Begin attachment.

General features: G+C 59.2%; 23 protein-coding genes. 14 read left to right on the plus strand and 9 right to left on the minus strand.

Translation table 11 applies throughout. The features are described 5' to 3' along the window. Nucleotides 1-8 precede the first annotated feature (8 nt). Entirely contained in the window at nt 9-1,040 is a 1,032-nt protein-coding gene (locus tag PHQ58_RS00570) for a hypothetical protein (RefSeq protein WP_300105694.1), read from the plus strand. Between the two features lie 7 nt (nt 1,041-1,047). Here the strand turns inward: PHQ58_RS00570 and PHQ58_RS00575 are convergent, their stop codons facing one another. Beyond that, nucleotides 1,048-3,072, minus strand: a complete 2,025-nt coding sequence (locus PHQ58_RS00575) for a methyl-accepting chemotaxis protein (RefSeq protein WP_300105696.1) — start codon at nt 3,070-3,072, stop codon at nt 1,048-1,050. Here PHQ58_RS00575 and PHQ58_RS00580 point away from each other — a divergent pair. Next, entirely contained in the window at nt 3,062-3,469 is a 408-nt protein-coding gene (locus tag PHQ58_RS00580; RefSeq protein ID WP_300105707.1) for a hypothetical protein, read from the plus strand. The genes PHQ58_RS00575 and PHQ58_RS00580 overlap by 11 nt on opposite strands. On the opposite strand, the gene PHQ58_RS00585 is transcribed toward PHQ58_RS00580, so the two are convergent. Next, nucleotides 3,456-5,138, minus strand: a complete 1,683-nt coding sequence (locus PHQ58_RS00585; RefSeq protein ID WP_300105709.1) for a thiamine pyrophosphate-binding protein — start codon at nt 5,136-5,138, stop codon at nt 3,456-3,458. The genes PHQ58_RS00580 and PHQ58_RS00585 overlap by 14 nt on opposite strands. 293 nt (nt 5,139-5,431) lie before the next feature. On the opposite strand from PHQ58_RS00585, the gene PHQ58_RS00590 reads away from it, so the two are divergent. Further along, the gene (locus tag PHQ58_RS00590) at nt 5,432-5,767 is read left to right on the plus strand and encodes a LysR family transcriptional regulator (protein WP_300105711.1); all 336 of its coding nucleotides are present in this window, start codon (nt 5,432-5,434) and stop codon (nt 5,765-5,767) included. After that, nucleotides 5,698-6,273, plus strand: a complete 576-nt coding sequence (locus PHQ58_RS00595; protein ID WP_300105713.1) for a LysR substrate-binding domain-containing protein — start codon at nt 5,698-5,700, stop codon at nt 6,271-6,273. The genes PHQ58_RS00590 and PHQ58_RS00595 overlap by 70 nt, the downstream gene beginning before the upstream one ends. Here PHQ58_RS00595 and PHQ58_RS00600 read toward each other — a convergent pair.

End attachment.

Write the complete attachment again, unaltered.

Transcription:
General features: G+C 59.2%; 23 protein-coding genes. 14 read left to right on the plus strand and 9 right to left on the minus strand.

Translation table 11 applies throughout. The features are described 5' to 3' along the window. Nucleotides 1-8 precede the first annotated feature (8 nt). Entirely contained in the window at nt 9-1,040 is a 1,032-nt protein-coding gene (locus tag PHQ58_RS00570) for a hypothetical protein (RefSeq protein WP_300105694.1), read from the plus strand. Between the two features lie 7 nt (nt 1,041-1,047). Here the strand turns inward: PHQ58_RS00570 and PHQ58_RS00575 are convergent, their stop codons facing one another. Beyond that, nucleotides 1,048-3,072, minus strand: a complete 2,025-nt coding sequence (locus PHQ58_RS00575) for a methyl-accepting chemotaxis protein (RefSeq protein WP_300105696.1) — start codon at nt 3,070-3,072, stop codon at nt 1,048-1,050. Here PHQ58_RS00575 and PHQ58_RS00580 point away from each other — a divergent pair. Next, entirely contained in the window at nt 3,062-3,469 is a 408-nt protein-coding gene (locus tag PHQ58_RS00580; RefSeq protein ID WP_300105707.1) for a hypothetical protein, read from the plus strand. The genes PHQ58_RS00575 and PHQ58_RS00580 overlap by 11 nt on opposite strands. On the opposite strand, the gene PHQ58_RS00585 is transcribed toward PHQ58_RS00580, so the two are convergent. Next, nucleotides 3,456-5,138, minus strand: a complete 1,683-nt coding sequence (locus PHQ58_RS00585; RefSeq protein ID WP_300105709.1) for a thiamine pyrophosphate-binding protein — start codon at nt 5,136-5,138, stop codon at nt 3,456-3,458. The genes PHQ58_RS00580 and PHQ58_RS00585 overlap by 14 nt on opposite strands. 293 nt (nt 5,139-5,431) lie before the next feature. On the opposite strand from PHQ58_RS00585, the gene PHQ58_RS00590 reads away from it, so the two are divergent. Further along, the gene (locus tag PHQ58_RS00590) at nt 5,432-5,767 is read left to right on the plus strand and encodes a LysR family transcriptional regulator (protein WP_300105711.1); all 336 of its coding nucleotides are present in this window, start codon (nt 5,432-5,434) and stop codon (nt 5,765-5,767) included. After that, nucleotides 5,698-6,273, plus strand: a complete 576-nt coding sequence (locus PHQ58_RS00595; protein ID WP_300105713.1) for a LysR substrate-binding domain-containing protein — start codon at nt 5,698-5,700, stop codon at nt 6,271-6,273. The genes PHQ58_RS00590 and PHQ58_RS00595 overlap by 70 nt, the downstream gene beginning before the upstream one ends. Here PHQ58_RS00595 and PHQ58_RS00600 read toward each other — a convergent pair.